Robocop was understandably toned down from the R-rated action of the 1987 film, but it still maintained the same setting of Old Detroit and futuristic bad guys. Even Murphy's partner Anne Lewis made the jump to this animated universe. The Robocop and the Ultra Police toys by Kenner were a pretty fun way to continue the action after that week's adventure was wrapped up. These Robocop figures featured cap firing sound effects and even glow in the dark armor, which was totally rad for 80s kids.


Dino-Riders was a toy line concept developed by Tyco where 2 warring groups of space people were transported back to prehistoric times and outfitted dinosaurs with futuristic battle tech. The characters on the show were unfortunately pretty generic and never quite caught my interest, but I played with the toys at my friend's house all the time. Episodes of this series were readily available at toy stores on VHS to enhance your play experience.

The Comic Strip


This block of cartoons produced by Rankin-Bass (best known for those old stop-motion Christmas specials) was thematically appropriate for Sundays, since that's when the "Funny Pages" showed up in the newspaper. Surprisingly though, none of these animated segments were based on existing comic strip properties.


TigerSharks is probably the best remembered of the 4 shows, since it had a similar look to Silverhawks (also produced by Rankin-Bass). It wasn't a total rip-off though, after all, the Silverhawks didn't have an awesome pool of water that transformed them into shark, dolphin or walrus people. It was a really neat concept, I just don't think the character designs looked cool enough to grab kids attention, especially that Octopus head girl, weird.


Karate Kat was actually a rip-off of Hanna-Barbera's old Hong Kong Phooey cartoon. All they did was swap out a Kung Fu janitor dog voiced by Scatman Carothers for a martial arts loving private detective cat voiced by an actor doing a poor Rodney Dangerfield impression. His catch phrase of, "I'm lean, I'm mean, a karate machine" was said so slowly, it always undercut the action. This was the weakest of the Comic Strip characters.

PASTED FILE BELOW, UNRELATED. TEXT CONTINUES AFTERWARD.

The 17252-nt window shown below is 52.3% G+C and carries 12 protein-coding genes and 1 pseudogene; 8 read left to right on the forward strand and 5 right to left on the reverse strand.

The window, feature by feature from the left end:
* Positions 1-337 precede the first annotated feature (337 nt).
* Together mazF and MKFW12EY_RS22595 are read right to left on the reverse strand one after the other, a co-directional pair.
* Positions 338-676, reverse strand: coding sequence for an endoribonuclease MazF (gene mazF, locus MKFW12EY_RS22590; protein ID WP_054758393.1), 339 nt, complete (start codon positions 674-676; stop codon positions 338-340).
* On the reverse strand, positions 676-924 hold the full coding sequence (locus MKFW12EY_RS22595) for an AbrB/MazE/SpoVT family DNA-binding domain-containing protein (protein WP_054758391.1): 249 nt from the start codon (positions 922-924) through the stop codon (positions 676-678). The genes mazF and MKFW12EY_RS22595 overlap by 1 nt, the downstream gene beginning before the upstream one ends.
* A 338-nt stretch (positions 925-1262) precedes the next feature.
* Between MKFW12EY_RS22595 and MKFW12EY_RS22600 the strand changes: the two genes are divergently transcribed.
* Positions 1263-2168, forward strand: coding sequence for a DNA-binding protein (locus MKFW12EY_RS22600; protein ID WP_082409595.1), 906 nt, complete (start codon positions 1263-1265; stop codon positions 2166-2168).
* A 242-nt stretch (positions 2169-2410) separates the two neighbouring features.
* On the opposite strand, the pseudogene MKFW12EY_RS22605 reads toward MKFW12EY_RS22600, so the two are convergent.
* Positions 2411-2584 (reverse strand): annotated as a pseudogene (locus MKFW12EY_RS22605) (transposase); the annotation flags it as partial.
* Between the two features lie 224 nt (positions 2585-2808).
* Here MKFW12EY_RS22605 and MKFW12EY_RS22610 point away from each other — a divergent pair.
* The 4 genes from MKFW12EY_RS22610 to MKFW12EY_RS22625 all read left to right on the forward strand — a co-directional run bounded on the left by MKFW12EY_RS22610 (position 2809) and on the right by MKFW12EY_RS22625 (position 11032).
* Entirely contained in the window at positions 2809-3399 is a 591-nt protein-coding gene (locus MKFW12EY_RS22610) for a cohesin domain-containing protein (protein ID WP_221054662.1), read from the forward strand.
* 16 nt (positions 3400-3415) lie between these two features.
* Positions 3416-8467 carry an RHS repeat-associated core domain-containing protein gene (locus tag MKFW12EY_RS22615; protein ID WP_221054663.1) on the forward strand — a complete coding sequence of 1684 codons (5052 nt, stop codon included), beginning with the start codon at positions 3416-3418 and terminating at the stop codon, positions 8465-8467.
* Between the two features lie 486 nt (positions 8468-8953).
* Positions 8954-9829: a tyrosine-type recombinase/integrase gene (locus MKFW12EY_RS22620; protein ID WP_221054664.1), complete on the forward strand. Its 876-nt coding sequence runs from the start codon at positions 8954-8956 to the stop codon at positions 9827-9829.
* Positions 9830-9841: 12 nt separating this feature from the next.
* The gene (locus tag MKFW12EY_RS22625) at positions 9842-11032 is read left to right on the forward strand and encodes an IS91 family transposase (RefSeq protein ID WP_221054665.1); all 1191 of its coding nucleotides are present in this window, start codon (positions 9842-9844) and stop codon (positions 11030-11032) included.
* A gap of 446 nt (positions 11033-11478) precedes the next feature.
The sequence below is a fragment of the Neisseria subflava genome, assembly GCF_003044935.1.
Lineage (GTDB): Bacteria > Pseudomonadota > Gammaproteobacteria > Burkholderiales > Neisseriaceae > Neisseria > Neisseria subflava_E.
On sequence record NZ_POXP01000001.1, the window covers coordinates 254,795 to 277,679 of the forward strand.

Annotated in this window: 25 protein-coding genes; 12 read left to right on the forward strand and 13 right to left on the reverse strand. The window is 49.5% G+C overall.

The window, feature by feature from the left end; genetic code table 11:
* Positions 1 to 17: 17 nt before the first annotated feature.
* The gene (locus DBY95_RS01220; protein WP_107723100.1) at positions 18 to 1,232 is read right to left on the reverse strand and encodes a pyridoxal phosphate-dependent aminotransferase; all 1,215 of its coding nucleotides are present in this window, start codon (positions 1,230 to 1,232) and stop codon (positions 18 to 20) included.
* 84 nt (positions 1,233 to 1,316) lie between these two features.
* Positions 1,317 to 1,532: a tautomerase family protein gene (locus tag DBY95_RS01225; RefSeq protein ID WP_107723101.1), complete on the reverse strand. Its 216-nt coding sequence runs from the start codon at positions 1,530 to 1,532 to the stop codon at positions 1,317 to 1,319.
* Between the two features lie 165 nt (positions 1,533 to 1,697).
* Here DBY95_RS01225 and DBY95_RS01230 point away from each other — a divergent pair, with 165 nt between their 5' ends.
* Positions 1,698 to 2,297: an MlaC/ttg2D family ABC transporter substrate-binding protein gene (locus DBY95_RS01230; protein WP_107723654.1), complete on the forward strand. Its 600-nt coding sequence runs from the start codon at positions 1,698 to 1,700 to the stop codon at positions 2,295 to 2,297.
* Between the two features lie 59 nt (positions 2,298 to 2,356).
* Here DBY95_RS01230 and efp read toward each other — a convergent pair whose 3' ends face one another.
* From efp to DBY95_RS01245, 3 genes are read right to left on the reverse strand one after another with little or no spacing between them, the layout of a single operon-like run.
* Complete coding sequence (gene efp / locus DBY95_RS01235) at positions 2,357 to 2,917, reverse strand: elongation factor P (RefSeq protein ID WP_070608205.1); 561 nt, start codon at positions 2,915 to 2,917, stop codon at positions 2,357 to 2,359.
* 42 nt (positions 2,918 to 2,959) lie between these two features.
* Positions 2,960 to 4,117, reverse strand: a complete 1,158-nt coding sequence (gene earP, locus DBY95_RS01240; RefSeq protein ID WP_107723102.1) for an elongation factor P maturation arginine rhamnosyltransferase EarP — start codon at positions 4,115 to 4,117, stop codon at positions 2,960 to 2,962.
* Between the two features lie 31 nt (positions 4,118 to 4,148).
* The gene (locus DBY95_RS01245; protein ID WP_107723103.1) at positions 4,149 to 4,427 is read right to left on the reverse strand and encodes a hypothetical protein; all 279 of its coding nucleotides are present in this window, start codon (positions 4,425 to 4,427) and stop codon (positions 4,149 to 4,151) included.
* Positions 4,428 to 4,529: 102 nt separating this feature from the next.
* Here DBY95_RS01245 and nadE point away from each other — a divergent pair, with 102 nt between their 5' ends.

Street Frogs was a really hip (for the time) and entertaining little show which in retrospect plays like an animated version of Spike Lee's Do The Right Thing without the racial tension. It even had a female character named "Honey Love" who sounded like Rosie Perez. The stories centered around a crew of a hip-hop frogs who rapped, beat-boxed and break danced their way through wild adventures in their urban neighborhood.


Mini Monsters was basically Camp Candy mixed with fellow SCTV alumni, Rick Moranis' Gravedale High (if you remember that obscure animated show). Each episode featured a problem at Camp MiniMon where the campers were all children of the classic Universal movie monsters or mythical figures.The strength of this show was that all of the characters were distinct, especially the Mummy kid with a single boxing glove, I Ioved that guy. There was also a normal kid named Sherman, who was voiced by a young Seth Green.


The one glaring omission on this list are the religious kids shows like SuperBook or Davey and Goliath, which were in actuality the most appropriate for Sunday viewing. That being said, they were booooring. By the time these shows came on I was begging to go to church, so my exposure was limited to a single episode of each that somehow survived on an old VHS tape and were promptly fast forwarded through.

So which of these cartoons do you remember from Sunday mornings? What did I miss?

Follow me on Twitter @hojukoolander for more reminiscing about old cartoons.